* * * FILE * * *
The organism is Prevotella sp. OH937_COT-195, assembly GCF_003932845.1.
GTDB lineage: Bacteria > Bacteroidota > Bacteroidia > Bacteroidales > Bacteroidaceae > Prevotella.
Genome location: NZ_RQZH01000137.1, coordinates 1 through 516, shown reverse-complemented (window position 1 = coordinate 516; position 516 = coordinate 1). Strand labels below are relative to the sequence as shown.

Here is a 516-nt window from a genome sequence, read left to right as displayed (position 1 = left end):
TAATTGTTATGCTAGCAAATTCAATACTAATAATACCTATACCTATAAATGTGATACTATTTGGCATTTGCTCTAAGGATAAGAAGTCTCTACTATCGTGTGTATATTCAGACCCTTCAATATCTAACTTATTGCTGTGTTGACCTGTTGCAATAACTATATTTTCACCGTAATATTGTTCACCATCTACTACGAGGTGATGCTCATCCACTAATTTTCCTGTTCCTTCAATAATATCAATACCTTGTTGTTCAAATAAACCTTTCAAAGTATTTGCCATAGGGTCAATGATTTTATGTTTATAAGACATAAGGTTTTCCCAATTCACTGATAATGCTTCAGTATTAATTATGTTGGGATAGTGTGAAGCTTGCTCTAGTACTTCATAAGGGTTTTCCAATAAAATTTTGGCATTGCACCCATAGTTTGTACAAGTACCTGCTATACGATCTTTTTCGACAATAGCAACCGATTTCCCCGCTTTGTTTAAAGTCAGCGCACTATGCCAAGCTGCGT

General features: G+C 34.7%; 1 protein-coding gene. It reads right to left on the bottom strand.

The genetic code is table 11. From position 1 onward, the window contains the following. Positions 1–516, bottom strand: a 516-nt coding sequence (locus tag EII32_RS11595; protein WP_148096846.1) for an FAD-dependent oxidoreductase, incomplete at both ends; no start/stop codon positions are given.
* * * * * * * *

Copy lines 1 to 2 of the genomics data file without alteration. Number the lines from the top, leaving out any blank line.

The organism is Prevotella sp. OH937_COT-195, assembly GCF_003932845.1.
GTDB lineage: Bacteria > Bacteroidota > Bacteroidia > Bacteroidales > Bacteroidaceae > Prevotella.